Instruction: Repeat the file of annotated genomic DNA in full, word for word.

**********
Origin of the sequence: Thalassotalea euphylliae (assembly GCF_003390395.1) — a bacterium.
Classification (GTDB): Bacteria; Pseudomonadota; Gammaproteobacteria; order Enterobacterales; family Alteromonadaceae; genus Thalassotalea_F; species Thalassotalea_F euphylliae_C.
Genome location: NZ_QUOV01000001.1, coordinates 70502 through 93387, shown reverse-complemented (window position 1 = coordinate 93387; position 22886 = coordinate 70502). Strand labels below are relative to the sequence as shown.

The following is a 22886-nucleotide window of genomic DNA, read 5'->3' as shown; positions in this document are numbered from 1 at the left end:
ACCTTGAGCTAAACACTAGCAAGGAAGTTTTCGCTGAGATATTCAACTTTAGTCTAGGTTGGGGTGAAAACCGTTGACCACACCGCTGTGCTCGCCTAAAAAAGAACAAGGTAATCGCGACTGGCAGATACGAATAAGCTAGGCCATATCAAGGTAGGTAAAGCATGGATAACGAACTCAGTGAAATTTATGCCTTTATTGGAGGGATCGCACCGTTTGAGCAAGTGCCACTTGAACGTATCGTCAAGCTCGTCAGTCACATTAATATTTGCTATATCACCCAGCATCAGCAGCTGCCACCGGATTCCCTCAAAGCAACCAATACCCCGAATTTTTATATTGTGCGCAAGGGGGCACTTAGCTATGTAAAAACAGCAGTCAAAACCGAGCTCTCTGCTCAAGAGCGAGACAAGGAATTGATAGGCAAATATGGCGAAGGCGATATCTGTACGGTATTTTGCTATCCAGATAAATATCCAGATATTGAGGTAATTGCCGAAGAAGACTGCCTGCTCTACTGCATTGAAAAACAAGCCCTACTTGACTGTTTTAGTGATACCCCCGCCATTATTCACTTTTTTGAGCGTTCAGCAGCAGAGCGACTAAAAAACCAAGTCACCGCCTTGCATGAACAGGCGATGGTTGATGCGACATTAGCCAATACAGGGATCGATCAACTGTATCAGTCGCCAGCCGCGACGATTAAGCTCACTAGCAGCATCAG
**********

Origin of the sequence: Thalassotalea euphylliae (assembly GCF_003390395.1) — a bacterium.
Classification (GTDB): Bacteria; Pseudomonadota; Gammaproteobacteria; order Enterobacterales; family Alteromonadaceae; genus Thalassotalea_F; species Thalassotalea_F euphylliae_C.
Genome location: NZ_QUOV01000001.1, coordinates 70502 through 93387, shown reverse-complemented (window position 1 = coordinate 93387; position 22886 = coordinate 70502). Strand labels below are relative to the sequence as shown.

The following is a 22886-nucleotide window of genomic DNA, read 5'->3' as shown; positions in this document are numbered from 1 at the left end:
ACCTTGAGCTAAACACTAGCAAGGAAGTTTTCGCTGAGATATTCAACTTTAGTCTAGGTTGGGGTGAAAACCGTTGACCACACCGCTGTGCTCGCCTAAAAAAGAACAAGGTAATCGCGACTGGCAGATACGAATAAGCTAGGCCATATCAAGGTAGGTAAAGCATGGATAACGAACTCAGTGAAATTTATGCCTTTATTGGAGGGATCGCACCGTTTGAGCAAGTGCCACTTGAACGTATCGTCAAGCTCGTCAGTCACATTAATATTTGCTATATCACCCAGCATCAGCAGCTGCCACCGGATTCCCTCAAAGCAACCAATACCCCGAATTTTTATATTGTGCGCAAGGGGGCACTTAGCTATGTAAAAACAGCAGTCAAAACCGAGCTCTCTGCTCAAGAGCGAGACAAGGAATTGATAGGCAAATATGGCGAAGGCGATATCTGTACGGTATTTTGCTATCCAGATAAATATCCAGATATTGAGGTAATTGCCGAAGAAGACTGCCTGCTCTACTGCATTGAAAAACAAGCCCTACTTGACTGTTTTAGTGATACCCCCGCCATTATTCACTTTTTTGAGCGTTCAGCAGCAGAGCGACTAAAAAACCAAGTCACCGCCTTGCATGAACAGGCGATGGTTGATGCGACATTAGCCAATACAGGGATCGATCAACTGTATCAGTCGCCAGCCGCGACGATTAAGCTCACTAGCAGCATCAG